Blogger ubercyl said...

Every time we move (which is often) we put the children's rooms on the truck last and unpack and put them together first in the new place. We also let them help with the packing, makes them feel like a part of things.

3/20/2006 04:32:00 PM  
Blogger TftCarrie said...

This comment has been removed by a blog administrator.

3/20/2006 05:07:00 PM  
Blogger TftCarrie said...

We just made a cross-country move a few months ago. I was really worried about my 3 year old making the transition. Her best friend lived right above us and she had many friends at ballet, school and church.

Here are things that I did to try to make the transition a little easier:

-Before we left, I had little wallet pictures printed of her and I put our new address on the back (and an e-mail address that I created just for her--it is an alias that comes to my own account). She was able to hand out the pictures to all the people that she was going to miss.

-I continually stressed that we would find a new friends, a new school, and a new church when we moved to our new house. This seemed to excite her.

-On her first day of church, I sent her to class with a bag full of little treats to share with the other kids. It was a way to break the ice so she could get to know everyone.

-Like others have said, her room was the last to pack and the first to unpack.

-My best girlfriend made us a scrapbook of memories from our time in Queens which has been a godsend. DD flips through it at least once a week.

-Lastly, I have been slower in getting the house put together here because I have really been concentrating on getting involved in church and in the community. I try to go to everything, volunteer for everything and have people over as much as I can. I made it a priority to find her a new school and she started swimming lessons just a few weeks after we got here.

It is all a little overwhelming but I think it has really made a difference in her adjusting. She has made new friends quickly while she still talks about her old friends. I have also reaped the benefits of quickly getting her involved. It has forced me to be more outgoing and not wait for others to iniatiate friendships. Before we left, I don't think she really understood how her life would change because she wouldn't be able to run upstairs to see her best friend. Now that we are here, I think she gets it, but she is accepting the new way of life quite well. I am sure it was harder for the friend who is left behind.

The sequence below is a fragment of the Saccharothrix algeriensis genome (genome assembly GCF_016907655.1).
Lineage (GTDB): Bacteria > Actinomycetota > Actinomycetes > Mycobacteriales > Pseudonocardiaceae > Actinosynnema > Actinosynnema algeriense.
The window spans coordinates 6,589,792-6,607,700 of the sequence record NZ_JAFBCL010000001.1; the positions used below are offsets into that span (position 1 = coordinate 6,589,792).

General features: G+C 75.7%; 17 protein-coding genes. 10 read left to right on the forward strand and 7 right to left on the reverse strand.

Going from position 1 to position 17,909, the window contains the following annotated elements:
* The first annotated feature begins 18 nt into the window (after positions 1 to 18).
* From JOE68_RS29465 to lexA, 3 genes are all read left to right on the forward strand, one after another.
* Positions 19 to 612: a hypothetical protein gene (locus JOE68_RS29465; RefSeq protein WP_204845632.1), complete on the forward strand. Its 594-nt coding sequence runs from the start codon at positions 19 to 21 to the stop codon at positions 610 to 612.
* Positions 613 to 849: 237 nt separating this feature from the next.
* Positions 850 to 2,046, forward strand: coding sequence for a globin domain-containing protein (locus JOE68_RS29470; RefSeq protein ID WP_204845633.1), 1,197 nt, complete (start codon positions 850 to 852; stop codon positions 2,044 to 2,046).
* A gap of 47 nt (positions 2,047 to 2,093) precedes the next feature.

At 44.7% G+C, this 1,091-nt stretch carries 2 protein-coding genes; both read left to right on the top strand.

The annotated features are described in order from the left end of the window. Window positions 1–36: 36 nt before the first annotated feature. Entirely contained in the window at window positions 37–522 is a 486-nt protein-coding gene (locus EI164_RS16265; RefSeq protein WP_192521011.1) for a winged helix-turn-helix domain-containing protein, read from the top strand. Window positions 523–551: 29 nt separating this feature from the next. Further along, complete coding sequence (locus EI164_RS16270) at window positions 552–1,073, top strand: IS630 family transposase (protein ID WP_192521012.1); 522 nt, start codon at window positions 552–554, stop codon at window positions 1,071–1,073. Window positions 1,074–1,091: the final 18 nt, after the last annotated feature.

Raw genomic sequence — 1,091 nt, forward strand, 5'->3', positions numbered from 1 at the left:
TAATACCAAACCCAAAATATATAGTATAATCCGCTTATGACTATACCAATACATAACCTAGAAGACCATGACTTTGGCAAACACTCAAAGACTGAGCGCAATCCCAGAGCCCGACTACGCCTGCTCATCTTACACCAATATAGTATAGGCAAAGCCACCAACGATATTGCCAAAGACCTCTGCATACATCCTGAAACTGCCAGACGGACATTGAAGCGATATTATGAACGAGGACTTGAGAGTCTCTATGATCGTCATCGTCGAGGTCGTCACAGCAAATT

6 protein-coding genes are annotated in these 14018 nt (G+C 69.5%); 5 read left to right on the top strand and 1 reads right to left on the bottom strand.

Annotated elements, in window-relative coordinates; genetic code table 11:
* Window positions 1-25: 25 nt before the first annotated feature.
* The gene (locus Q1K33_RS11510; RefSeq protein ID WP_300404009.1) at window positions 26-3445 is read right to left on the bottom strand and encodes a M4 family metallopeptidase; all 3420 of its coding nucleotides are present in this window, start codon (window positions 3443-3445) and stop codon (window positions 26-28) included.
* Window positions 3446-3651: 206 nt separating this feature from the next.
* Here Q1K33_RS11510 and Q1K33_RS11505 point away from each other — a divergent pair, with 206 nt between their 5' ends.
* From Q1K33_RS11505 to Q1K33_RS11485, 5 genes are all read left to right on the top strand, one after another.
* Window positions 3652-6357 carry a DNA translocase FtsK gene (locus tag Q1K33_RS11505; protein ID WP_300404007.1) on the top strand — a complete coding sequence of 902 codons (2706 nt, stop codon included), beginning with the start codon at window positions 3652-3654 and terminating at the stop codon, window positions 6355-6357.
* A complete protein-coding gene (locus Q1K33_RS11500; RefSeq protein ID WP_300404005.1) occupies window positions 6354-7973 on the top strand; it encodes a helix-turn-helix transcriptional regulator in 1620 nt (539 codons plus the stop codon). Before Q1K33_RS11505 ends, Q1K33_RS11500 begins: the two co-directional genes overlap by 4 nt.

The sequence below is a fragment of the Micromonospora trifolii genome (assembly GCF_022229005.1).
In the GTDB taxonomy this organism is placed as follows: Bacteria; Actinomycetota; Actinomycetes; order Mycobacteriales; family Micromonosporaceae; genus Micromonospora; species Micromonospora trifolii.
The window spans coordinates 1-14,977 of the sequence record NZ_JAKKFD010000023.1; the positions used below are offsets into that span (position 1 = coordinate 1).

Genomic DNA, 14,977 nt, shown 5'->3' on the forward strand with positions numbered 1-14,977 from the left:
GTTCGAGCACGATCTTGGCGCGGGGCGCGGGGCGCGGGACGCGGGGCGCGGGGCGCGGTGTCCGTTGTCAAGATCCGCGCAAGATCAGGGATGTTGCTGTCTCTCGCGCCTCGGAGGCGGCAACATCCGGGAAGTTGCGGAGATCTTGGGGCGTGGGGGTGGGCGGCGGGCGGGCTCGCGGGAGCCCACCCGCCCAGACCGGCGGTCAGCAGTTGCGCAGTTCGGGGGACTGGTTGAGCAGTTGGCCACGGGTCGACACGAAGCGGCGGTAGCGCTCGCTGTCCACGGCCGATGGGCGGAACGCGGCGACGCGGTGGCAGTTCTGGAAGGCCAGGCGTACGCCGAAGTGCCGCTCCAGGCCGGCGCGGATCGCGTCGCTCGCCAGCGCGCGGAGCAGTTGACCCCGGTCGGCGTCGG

Good luck!

3/20/2006 05:11:00 PM  
Blogger Kaimi said...

Heather,

We just did exactly this. A few things to note:

Yes, we had the kids unpacked ASAP. That helped a lot.

Also, you will have about 1000% more Nate time than you have now. And that makes moving (from practice to academia) a massive, massive improvement. You'll have dinner with him every night. (Warning: This takes a few months of getting used to!) You'll have him helping with Jacob every morning for school. You'll have afternoons of baseball or of bike riding or of (the kids current favorite) rocket launching. The move will be a huge lifestyle change, and it's about 90% positive.

You're not just dealing with a traditional move. You're moving from D.C.-plus-1/4-of-a-normal-dad-time to Virginia-plus-a-full-normal-dad-time. That's almost certainly going to more than make up for neighborhood shifts.

He'll find new friends. I recommend getting involved immediately in babysitting co-ops or play groups or whatever else. When we moved, Indigo was sad for a month or two, talking about her little friend Ammon back in New York. But then she became fast friends with a few of the little girls here in the ward, and I can't remember the last time she got all sad and nostalgic about Ammon - she has far too much fun now playing with Olivia and Madeline and Stephanie and all of her friends here.